Empathy: A New Proposition for ‘What Works’

Authors: Dr Priya Goel, Assistant Professor, The University of Hong Kong
Rubén Antonio Sánchez Hernández, Doctoral Candidate, The University of Hong Kong
Professor Charlene Tan, Professor, The University of Hong Kong

The confluence of multiple COVID-19, racism, economic, and climate pandemics (Ladson-Billings, 2021) have further deepened educational inequality. In Hong Kong, this is most evident among South and Southeast Asian students. With the poorest educational outcomes in compulsory and postsecondary education and in society, these students are typically segregated into Hong Kong’s lowest “banding” (i.e., lowest performing and least resourced) schools with less experienced teachers, poorer curricular quality, and less rigor (Bhowmik et al., 2018; Chee, 2013). These groups hold most of Hong Kong’s low-skilled jobs, which typically do not require professional or associate degrees.

Scholars and practitioners who seek to transform the educational opportunities and outcomes of Hong Kong’s most disadvantaged students can turn to the strong foundation of literature for guidance. Studies of school reform (Elmore & Burney, 1997), school effectiveness (Scheerens, 2005), and community schools (Oakes et al., 2017) offer empirical knowledge on ‘what works’ in school improvement. However, in the post-COVID climate, scholars need to support policy actors and school leaders with school improvement approaches that are squarely aimed at transforming culture, climate, and relationships. Recent education leadership scholarship has generated valuable tools toward this aim. Anti-racist (Diem & Welton, 2021), culturally responsive (Khalifa, 2020), and sympathetic leadership (Liou & Liang, 2021) frameworks offer principles and techniques to support the transformation of school cultures and communities. We propose that empathy is central to and can provide a pathway upon which policy actors and leaders enact these techniques.

What is Confucian Empathy, and How May it Work?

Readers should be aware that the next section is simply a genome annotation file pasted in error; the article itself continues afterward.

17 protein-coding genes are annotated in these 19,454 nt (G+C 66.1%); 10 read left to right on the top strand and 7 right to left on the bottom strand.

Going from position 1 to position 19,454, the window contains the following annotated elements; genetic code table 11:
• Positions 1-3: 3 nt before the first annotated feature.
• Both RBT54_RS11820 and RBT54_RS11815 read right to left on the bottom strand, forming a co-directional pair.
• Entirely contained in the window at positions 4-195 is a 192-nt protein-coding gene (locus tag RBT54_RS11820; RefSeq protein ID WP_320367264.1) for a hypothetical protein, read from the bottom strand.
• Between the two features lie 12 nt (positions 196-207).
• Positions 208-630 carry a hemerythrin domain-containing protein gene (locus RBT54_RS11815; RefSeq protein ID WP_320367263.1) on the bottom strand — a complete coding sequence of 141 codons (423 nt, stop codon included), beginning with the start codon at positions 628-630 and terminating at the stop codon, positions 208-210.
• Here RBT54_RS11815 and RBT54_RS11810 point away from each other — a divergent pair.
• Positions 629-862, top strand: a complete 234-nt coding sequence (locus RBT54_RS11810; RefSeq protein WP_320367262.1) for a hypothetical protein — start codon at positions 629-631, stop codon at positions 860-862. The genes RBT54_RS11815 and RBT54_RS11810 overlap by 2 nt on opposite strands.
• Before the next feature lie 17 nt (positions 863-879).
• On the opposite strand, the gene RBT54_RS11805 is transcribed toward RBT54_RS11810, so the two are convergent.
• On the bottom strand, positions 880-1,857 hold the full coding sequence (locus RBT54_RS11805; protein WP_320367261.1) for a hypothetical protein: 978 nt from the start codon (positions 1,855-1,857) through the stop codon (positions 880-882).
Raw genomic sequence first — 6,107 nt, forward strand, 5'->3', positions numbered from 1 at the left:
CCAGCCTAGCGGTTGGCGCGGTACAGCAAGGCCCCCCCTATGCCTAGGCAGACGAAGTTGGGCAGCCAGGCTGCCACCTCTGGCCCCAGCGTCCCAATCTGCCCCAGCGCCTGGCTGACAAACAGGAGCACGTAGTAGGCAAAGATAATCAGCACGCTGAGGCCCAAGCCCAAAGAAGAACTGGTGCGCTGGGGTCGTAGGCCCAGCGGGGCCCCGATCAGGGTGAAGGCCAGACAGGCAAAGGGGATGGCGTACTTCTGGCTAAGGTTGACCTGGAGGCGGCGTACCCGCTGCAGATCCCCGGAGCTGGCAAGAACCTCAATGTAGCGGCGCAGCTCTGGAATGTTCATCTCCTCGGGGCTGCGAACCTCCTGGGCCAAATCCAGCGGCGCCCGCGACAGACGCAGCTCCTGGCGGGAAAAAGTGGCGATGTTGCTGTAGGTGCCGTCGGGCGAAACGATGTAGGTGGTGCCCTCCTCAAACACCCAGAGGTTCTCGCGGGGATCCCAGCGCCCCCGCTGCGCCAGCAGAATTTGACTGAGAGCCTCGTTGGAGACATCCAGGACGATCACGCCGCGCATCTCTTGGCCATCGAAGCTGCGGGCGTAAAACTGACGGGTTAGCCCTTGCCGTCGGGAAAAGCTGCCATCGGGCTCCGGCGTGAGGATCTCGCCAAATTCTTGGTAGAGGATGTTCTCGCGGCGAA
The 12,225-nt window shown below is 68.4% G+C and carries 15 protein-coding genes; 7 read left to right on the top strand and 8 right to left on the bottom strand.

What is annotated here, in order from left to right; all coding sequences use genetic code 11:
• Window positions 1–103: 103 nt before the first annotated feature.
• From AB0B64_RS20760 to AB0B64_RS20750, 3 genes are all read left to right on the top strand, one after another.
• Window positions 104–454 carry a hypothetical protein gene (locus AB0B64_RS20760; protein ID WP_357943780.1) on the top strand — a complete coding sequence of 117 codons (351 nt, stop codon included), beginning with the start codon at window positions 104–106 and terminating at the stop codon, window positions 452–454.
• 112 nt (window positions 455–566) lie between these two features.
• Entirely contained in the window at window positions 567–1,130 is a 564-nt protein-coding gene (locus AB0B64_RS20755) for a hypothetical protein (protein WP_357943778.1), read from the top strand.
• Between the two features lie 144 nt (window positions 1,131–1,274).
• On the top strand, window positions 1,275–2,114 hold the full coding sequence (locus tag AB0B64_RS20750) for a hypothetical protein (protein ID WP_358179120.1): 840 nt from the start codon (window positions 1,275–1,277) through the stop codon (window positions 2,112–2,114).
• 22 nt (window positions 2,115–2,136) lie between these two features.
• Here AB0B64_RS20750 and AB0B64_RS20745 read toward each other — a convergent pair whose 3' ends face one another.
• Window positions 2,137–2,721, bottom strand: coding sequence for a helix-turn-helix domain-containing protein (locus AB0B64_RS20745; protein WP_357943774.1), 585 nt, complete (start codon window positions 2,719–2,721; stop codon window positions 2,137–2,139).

Confucian shu, or empathy, is composed of affective, cognitive, and moral dimensions. Empathy is defined by the phrase “what you do not wish yourself do not do unto others” (Analects 4.15). From a Confucian view of empathy, one demonstrates genuine concern by practicing the “ability to draw analogies from what is near at hand” (Analects 6:30). In other words, one must take one’s thoughts, emotions, and actions as reference to understand and caring for others. Confucina empathy is also fundamentally related to other Confucian principles. Well established, authentic empathy is expressed through li, which translates literally to “take a stand” (Ivanhoe, 1990), and it grows from one’s adherence to ren or “true goodness.” Overall, shu generates altruistic behavior through shared feelings that seeks to alleviate others’ suffering.

Confucian empathy can help create better school environments for disadvantaged students in Hong Kong. It can be the principle through which culturally responsive leadership and teaching are cultivated. Empathy can help teachers and leaders develop mindsets that all the students and families they serve possess ren, or true goodness. This would lead educators to see diversity as an asset and to prioritize respect and care of the students, families, and communities whom they serve (Johnson, 2014; Finlay & Stephan, 2000; Khalifa, 2013). A foundation of empathy would help achieve several goals that are empirically founded in culturally responsive leadership. For example, empathetic concern are likely to generate, over time, a collective consciousness about disadvantaged students’ communities. And over time, this is likely to lead to improvements in policy and practice. Furthermore, empathy would ensure educators “take a stand” toward including minoritized students in school life, celebrating students’ cultures and identities.